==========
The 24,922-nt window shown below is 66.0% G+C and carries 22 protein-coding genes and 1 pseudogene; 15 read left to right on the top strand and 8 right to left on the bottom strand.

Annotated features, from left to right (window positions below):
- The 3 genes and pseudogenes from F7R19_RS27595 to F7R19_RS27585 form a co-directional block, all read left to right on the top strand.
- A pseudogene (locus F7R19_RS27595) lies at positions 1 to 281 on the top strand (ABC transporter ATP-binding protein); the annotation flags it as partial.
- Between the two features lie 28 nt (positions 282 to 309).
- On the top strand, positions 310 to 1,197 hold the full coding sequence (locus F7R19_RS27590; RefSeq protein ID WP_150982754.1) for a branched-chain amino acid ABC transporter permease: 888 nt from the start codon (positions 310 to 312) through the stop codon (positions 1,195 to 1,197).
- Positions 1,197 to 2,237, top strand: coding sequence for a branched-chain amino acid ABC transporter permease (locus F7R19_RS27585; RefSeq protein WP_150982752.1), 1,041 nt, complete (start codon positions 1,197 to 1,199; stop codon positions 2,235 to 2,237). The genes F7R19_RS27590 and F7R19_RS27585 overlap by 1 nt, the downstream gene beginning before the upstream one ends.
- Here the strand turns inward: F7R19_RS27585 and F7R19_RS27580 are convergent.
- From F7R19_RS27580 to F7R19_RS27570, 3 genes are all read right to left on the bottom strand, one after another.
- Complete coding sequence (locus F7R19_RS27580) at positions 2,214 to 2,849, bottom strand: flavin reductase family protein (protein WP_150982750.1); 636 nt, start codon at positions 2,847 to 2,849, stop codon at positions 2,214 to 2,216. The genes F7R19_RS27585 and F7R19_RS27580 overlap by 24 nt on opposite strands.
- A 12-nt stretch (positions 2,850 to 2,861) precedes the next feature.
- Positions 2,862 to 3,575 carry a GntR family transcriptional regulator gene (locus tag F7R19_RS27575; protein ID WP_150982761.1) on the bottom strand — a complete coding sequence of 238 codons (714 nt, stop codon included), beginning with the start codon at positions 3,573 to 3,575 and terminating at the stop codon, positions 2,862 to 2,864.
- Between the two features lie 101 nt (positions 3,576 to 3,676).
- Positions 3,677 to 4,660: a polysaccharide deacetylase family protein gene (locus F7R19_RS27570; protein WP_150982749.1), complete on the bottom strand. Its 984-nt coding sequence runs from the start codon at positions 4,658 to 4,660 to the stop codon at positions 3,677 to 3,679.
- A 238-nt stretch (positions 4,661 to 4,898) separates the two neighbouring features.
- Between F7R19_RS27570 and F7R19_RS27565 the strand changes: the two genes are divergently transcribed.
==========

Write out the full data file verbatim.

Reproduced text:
The 24,922-nt window shown below is 66.0% G+C and carries 22 protein-coding genes and 1 pseudogene; 15 read left to right on the top strand and 8 right to left on the bottom strand.

Annotated features, from left to right (window positions below):
- The 3 genes and pseudogenes from F7R19_RS27595 to F7R19_RS27585 form a co-directional block, all read left to right on the top strand.
- A pseudogene (locus F7R19_RS27595) lies at positions 1 to 281 on the top strand (ABC transporter ATP-binding protein); the annotation flags it as partial.
- Between the two features lie 28 nt (positions 282 to 309).
- On the top strand, positions 310 to 1,197 hold the full coding sequence (locus F7R19_RS27590; RefSeq protein ID WP_150982754.1) for a branched-chain amino acid ABC transporter permease: 888 nt from the start codon (positions 310 to 312) through the stop codon (positions 1,195 to 1,197).
- Positions 1,197 to 2,237, top strand: coding sequence for a branched-chain amino acid ABC transporter permease (locus F7R19_RS27585; RefSeq protein WP_150982752.1), 1,041 nt, complete (start codon positions 1,197 to 1,199; stop codon positions 2,235 to 2,237). The genes F7R19_RS27590 and F7R19_RS27585 overlap by 1 nt, the downstream gene beginning before the upstream one ends.
- Here the strand turns inward: F7R19_RS27585 and F7R19_RS27580 are convergent.
- From F7R19_RS27580 to F7R19_RS27570, 3 genes are all read right to left on the bottom strand, one after another.
- Complete coding sequence (locus F7R19_RS27580) at positions 2,214 to 2,849, bottom strand: flavin reductase family protein (protein WP_150982750.1); 636 nt, start codon at positions 2,847 to 2,849, stop codon at positions 2,214 to 2,216. The genes F7R19_RS27585 and F7R19_RS27580 overlap by 24 nt on opposite strands.
- A 12-nt stretch (positions 2,850 to 2,861) precedes the next feature.
- Positions 2,862 to 3,575 carry a GntR family transcriptional regulator gene (locus tag F7R19_RS27575; protein ID WP_150982761.1) on the bottom strand — a complete coding sequence of 238 codons (714 nt, stop codon included), beginning with the start codon at positions 3,573 to 3,575 and terminating at the stop codon, positions 2,862 to 2,864.
- Between the two features lie 101 nt (positions 3,576 to 3,676).
- Positions 3,677 to 4,660: a polysaccharide deacetylase family protein gene (locus F7R19_RS27570; protein WP_150982749.1), complete on the bottom strand. Its 984-nt coding sequence runs from the start codon at positions 4,658 to 4,660 to the stop codon at positions 3,677 to 3,679.
- A 238-nt stretch (positions 4,661 to 4,898) separates the two neighbouring features.
- Between F7R19_RS27570 and F7R19_RS27565 the strand changes: the two genes are divergently transcribed.